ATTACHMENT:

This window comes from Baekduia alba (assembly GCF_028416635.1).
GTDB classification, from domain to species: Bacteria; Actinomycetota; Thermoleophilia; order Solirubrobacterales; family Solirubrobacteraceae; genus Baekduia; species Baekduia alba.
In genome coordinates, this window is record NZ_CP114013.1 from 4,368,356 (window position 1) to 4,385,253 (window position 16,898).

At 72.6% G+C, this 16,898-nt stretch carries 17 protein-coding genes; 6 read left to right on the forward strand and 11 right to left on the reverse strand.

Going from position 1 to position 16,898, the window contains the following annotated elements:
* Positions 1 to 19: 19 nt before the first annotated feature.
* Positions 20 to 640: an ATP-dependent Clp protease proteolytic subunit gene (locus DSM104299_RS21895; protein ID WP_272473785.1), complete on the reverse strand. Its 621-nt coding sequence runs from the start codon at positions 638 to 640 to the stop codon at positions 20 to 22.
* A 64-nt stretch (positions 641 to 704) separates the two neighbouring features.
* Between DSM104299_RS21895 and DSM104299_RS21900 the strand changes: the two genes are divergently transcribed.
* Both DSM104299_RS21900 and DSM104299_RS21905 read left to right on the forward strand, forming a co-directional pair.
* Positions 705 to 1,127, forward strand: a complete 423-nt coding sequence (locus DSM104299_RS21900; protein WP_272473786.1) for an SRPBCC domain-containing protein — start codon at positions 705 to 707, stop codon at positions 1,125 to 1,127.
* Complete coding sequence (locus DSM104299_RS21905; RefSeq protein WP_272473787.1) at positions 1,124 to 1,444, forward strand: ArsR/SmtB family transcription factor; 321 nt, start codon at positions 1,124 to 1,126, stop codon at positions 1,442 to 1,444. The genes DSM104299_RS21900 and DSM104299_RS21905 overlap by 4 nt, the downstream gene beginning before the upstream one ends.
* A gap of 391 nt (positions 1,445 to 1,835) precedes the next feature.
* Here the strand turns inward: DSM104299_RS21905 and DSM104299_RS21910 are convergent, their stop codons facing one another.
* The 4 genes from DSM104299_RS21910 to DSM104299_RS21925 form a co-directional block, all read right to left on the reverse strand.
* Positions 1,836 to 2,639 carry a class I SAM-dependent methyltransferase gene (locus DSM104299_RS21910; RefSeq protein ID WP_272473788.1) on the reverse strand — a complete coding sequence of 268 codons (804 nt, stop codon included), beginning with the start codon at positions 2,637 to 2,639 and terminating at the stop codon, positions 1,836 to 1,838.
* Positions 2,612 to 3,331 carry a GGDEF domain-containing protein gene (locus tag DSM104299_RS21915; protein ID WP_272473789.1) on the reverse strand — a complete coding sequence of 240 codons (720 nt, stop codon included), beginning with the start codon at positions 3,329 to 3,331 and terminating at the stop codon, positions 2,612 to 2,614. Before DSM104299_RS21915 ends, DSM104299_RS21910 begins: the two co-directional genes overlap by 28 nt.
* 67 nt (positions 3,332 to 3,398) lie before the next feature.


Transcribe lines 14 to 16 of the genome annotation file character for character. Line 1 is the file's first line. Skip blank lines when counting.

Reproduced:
* Here the strand turns inward: DSM104299_RS21905 and DSM104299_RS21910 are convergent, their stop codons facing one another.
* The 4 genes from DSM104299_RS21910 to DSM104299_RS21925 form a co-directional block, all read right to left on the reverse strand.
* Positions 1,836 to 2,639 carry a class I SAM-dependent methyltransferase gene (locus DSM104299_RS21910; RefSeq protein ID WP_272473788.1) on the reverse strand — a complete coding sequence of 268 codons (804 nt, stop codon included), beginning with the start codon at positions 2,637 to 2,639 and terminating at the stop codon, positions 1,836 to 1,838.